Do you remember when I talked about Young Worker Safety in Restaurants?
Well, here’s a bit more advice from the wisdom of the Frog.
I briefly mentioned machine guards , but what does that even mean? Machine guarding eliminates or controls hazards and provides essential and required protection for your employees. Machine parts have the potential to cause major chaos that includes injuries such as crushed fingers or hands or amputations. You never knew baking a cake could get so dangerous!
Remember that child labor laws do not permit workers younger than 18 to operate, set up, adjust, clean, oil, or repair power-driven equipment such as meat slicers or bakery mixers.
And now that that’s out of the way, let’s look at the facts. Young workers (or minors, as you might call them) often help prepare foods, and do have exposure to power-driven equipment such as commercial dough mixers, choppers, and slicers that may be hazardous if machine guarding is not in place.
Terrible things can happen if proper precautions are not taken. Employees can get caught in mixer blades, causing strangulations, broken bones, and amputations. Cuts and amputation injuries can also occur when using or cleaning slicers and dicers.
Employers have the responsibility of protecting the safety and health of their workers. That also means that employees are responsible for following the safe work practices of their employers.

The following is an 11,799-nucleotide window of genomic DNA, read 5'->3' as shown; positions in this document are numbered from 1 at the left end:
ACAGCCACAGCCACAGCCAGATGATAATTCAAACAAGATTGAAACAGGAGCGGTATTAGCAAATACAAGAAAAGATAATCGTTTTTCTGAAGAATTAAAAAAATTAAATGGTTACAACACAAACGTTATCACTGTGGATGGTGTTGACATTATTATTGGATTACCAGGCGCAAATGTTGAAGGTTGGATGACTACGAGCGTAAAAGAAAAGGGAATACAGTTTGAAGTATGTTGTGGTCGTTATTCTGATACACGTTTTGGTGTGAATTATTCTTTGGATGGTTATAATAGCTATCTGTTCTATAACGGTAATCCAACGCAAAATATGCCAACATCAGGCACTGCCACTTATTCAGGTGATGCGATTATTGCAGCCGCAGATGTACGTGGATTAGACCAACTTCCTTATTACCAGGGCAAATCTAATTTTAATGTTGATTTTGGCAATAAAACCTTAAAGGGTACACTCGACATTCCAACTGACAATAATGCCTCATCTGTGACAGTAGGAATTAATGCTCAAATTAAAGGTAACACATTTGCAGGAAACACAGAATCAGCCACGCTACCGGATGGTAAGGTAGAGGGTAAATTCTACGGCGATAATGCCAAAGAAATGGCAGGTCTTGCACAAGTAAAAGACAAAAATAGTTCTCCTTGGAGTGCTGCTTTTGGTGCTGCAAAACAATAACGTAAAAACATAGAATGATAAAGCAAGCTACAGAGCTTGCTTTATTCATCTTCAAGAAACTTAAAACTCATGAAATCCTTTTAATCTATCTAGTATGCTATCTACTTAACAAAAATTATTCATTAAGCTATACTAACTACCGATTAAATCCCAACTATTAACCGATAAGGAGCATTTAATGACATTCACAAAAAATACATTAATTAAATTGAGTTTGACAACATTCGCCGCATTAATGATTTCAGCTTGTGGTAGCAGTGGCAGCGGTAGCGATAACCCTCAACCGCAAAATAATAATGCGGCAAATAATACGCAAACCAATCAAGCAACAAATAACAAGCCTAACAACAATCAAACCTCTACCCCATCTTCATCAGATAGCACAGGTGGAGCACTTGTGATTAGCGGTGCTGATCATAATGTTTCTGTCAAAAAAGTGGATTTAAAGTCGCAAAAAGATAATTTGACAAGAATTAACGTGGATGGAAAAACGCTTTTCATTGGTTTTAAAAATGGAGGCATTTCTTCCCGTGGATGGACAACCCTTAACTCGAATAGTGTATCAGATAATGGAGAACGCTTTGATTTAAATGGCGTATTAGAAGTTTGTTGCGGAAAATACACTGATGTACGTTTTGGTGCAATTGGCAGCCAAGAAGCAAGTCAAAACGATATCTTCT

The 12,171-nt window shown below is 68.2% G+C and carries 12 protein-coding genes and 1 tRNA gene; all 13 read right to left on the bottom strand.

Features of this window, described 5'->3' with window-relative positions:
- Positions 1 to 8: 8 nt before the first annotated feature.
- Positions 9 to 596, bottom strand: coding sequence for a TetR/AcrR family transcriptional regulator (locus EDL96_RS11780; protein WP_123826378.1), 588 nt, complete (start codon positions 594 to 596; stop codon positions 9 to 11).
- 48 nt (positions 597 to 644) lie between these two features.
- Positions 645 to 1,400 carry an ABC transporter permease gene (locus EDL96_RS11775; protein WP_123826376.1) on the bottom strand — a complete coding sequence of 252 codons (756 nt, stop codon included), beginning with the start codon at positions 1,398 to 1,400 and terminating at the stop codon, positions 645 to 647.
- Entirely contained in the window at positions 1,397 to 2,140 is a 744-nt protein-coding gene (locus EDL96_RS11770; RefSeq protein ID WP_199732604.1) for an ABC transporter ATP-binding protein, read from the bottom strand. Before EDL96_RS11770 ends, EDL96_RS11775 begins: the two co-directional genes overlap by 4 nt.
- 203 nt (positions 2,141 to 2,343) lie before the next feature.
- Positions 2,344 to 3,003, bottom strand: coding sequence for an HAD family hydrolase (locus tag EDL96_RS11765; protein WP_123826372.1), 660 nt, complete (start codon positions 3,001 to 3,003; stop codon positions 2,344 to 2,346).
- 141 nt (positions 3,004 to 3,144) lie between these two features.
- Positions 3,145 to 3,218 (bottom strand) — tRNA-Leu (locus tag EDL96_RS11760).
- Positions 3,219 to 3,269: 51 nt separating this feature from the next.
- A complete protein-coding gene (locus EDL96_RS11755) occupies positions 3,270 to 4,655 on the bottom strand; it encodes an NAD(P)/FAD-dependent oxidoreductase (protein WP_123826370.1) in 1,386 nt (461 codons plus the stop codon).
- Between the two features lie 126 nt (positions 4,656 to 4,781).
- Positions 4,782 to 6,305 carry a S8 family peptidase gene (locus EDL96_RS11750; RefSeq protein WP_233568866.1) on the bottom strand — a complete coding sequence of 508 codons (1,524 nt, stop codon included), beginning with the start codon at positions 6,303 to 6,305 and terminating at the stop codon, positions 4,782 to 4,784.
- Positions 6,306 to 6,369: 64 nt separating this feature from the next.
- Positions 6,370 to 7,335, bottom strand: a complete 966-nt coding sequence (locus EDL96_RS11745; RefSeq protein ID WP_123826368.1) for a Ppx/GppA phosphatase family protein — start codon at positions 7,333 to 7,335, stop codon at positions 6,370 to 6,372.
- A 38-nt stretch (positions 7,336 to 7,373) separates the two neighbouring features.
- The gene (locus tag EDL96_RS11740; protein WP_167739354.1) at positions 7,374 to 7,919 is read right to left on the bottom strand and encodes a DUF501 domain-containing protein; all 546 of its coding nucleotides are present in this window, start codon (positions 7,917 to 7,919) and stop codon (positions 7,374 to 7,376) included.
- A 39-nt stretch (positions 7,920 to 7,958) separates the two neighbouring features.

Here are some basic tools that I will drive home:
- Use caution when working around power-driven equipment.
- Turn off and unplug machinery before cleaning or removing any type of blockage.
- Use any machine guarding or bumpers that are provided.
- Get properly trained/make sure your employees are properly trained before using any equipment.
- Ensure that machinery is securely fixed to benches or tabletops.
- Use pushers or tamps to move food in machinery. Do not put your hands into machinery to manipulate food.
- Wear proper work clothing, avoiding loose clothing or jewelry that could become caught in machinery; such items (necklaces, neck ties, apron strings, scarves, long hair, etc.) caught in machinery can pull you into machinery causing injury and or death.
Isolate hazards with machine guarding (such as providing barrier guards over a mixer when it is in use to prevent strangulation or amputations).
Don’t forget to label equipment that young workers are not allowed to operate. You can download a free sticker and print it on sticker paper yourself to save money. The Department of Labor has a few on their website.
As always, feel free to call One Fat Frog to get your new and used equipment. Don’t forget to ask us about our Restaurant Resource Center!
• 2416 Sand Lake Rd, Orlando, FL 32809 • 407 – 480 – 3409 •